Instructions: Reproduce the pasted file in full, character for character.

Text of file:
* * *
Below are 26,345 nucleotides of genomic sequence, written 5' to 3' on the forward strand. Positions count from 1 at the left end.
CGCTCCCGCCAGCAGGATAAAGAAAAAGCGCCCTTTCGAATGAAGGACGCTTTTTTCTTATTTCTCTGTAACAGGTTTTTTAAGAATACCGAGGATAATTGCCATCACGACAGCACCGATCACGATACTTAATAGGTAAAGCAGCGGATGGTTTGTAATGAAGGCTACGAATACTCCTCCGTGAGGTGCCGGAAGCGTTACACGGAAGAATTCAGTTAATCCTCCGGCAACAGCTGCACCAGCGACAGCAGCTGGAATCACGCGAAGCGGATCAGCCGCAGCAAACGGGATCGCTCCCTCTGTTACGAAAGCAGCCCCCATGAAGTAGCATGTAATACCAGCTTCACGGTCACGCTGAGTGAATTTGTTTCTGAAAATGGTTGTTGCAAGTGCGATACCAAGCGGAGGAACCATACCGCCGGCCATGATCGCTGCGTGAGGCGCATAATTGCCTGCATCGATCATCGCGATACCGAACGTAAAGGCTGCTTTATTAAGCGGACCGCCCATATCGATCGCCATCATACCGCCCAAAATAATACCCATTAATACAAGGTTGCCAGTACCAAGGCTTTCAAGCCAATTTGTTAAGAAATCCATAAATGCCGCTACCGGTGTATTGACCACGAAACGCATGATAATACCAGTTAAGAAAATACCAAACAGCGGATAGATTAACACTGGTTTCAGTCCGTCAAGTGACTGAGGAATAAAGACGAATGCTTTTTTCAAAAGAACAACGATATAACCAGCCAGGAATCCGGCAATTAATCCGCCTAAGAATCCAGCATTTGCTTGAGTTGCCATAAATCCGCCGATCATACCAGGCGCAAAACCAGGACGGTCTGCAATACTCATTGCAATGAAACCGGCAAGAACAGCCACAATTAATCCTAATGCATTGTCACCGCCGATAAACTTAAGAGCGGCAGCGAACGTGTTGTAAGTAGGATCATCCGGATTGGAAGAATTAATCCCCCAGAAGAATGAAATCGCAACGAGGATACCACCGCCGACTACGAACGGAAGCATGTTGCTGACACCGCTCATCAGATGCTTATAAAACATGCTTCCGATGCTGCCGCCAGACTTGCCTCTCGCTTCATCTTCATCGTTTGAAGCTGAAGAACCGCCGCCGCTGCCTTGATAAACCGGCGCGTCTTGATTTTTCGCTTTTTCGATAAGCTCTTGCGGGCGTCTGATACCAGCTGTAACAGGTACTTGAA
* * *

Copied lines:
Below are 26,345 nucleotides of genomic sequence, written 5' to 3' on the forward strand. Positions count from 1 at the left end.
CGCTCCCGCCAGCAGGATAAAGAAAAAGCGCCCTTTCGAATGAAGGACGCTTTTTTCTTATTTCTCTGTAACAGGTTTTTTAAGAATACCGAGGATAATTGCCATCACGACAGCACCGATCACGATACTTAATAGGTAAAGCAGCGGATGGTTTGTAATGAAGGCTACGAATACTCCTCCGTGAGGTGCCGGAAGCGTTACACGGAAGAATTCAGTTAATCCTCCGGCAACAGCTGCACCAGCGACAGCAGCTGGAATCACGCGAAGCGGATCAGCCGCAGCAAACGGGATCGCTCCCTCTGTTACGAAAGCAGCCCCCATGAAGTAGCATGTAATACCAGCTTCACGGTCACGCTGAGTGAATTTGTTTCTGAAAATGGTTGTTGCAAGTGCGATACCAAGCGGAGGAACCATACCGCCGGCCATGATCGCTGCGTGAGGCGCATAATTGCCTGCATCGATCATCGCGATACCGAACGTAAAGGCTGCTTTATTAAGCGGACCGCCCATATCGATCGCCATCATACCGCCCAAAATAATACCCATTAATACAAGGTTGCCAGTACCAAGGCTTTCAAGCCAATTTGTTAAGAAATCCATAAATGCCGCTACCGGTGTATTGACCACGAAACGCATGATAATACCAGTTAAGAAAATACCAAACAGCGGATAGATTAACACTGGTTTCAGTCCGTCAAGTGACTGAGGAATAAAGACGAATGCTTTTTTCAAAAGAACAACGATATAACCAGCCAGGAATCCGGCAATTAATCCGCCTAAGAATCCAGCATTTGCTTGAGTTGCCATAAATCCGCCGATCATACCAGGCGCAAAACCAGGACGGTCTGCAATACTCATTGCAATGAAACCGGCAAGAACAGCCACAATTAATCCTAATGCATTGTCACCGCCGATAAACTTAAGAGCGGCAGCGAACGTGTTGTAAGTAGGATCATCCGGATTGGAAGAATTAATCCCCCAGAAGAATGAAATCGCAACGAGGATACCACCGCCGACTACGAACGGAAGCATGTTGCTGACACCGCTCATCAGATGCTTATAAAACATGCTTCCGATGCTGCCGCCAGACTTGCCTCTCGCTTCATCTTCATCGTTTGAAGCTGAAGAACCGCCGCCGCTGCCTTGATAAACCGGCGCGTCTTGATTTTTCGCTTTTTCGATAAGCTCTTGCGGGCGTCTGATACCAGCTGTAACAGGTACTTGAA